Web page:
Once such reference is found in Proverbs 16:18-19, where it says, “Pride leads to destruction, and arrogance to downfall. It is better to be humble and stay poor than to be one of the arrogant and get a share of their loot.” This points to an attitude of humility that we as Christians should bear. In addition, it points to the lustful pursuit of earthly riches, or “spoil,” as a pitfall that leads to destruction. While having material wealth is not a sin, this scripture reminds us that a desire to be rich is often associated with pride—the opposite of the humility we as Christians should seek.
Another reference can be found in Isaiah 66:1-2: “The Lord says, “Heaven is my throne, and the earth is my footstool. What kind of house, then, could you build for me, what kind of place for me to live in? I myself created the whole universe! I am pleased with those who are humble and repentant, who fear me and obey me.” God asks a rhetorical question here: What is it that man can build for Me that I don’t already have? He points out that He doesn’t want any sort of physical monuments, rather, He looks for those with humble and contrite hearts. King David, after his sin with Bathsheba, recognized this concept as well. Psalms 51:16-17 reads, “You do not want sacrifices, or I would offer them; you are not pleased with burnt offerings. My sacrifice is a humble spirit, O God; you will not reject a humble and repentant heart.”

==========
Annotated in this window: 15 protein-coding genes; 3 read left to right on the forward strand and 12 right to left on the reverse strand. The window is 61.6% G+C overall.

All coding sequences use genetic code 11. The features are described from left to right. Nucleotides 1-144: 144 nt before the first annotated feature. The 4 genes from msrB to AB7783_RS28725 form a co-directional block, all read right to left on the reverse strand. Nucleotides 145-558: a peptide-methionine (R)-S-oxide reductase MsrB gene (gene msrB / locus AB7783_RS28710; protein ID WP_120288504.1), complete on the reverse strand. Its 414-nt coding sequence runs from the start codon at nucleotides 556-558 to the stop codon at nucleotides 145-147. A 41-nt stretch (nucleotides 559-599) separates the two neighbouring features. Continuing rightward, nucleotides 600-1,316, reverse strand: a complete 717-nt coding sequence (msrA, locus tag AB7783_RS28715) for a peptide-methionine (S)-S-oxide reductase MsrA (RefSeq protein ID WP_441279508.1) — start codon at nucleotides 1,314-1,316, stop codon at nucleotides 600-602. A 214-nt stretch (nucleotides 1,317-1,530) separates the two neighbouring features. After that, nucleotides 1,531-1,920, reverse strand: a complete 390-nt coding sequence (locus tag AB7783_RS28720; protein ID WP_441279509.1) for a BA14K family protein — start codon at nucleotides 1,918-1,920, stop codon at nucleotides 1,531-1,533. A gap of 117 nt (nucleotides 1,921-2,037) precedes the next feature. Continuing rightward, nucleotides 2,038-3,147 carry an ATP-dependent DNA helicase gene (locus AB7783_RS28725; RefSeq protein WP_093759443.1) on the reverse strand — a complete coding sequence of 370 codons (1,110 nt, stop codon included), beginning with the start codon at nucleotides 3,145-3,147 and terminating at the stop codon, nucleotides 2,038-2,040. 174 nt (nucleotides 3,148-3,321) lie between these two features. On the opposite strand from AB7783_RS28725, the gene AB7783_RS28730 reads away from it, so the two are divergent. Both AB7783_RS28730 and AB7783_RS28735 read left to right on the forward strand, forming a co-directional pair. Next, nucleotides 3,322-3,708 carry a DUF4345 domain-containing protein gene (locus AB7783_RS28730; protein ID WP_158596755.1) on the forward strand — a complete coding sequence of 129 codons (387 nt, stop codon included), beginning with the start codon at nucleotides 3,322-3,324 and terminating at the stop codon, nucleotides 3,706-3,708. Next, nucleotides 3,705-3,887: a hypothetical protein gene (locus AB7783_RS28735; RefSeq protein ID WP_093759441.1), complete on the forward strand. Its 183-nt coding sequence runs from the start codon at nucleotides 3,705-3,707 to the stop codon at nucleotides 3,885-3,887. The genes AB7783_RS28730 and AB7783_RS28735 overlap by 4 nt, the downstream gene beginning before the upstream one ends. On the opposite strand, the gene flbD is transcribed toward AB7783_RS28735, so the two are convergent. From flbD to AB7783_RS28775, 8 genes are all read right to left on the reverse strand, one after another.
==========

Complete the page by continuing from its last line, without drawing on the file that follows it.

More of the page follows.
To be poor in spirit means that we’re emptied and unloaded in our spirit. We’re made of three parts—a spirit, a soul, and a body—and our deepest part is our spirit. To be “poor in spirit” is to be emptied and unloaded in this part. This means that our spirit is emptied and unloaded before God because our spirit is the part that’s most closely related to Him. To be poor in spirit means that, instead of thinking we know a lot or that we have all the answers, we think, “Lord, I need to see and know more. I need You to show me more of what’s on Your heart and more of what’s in Your Word.”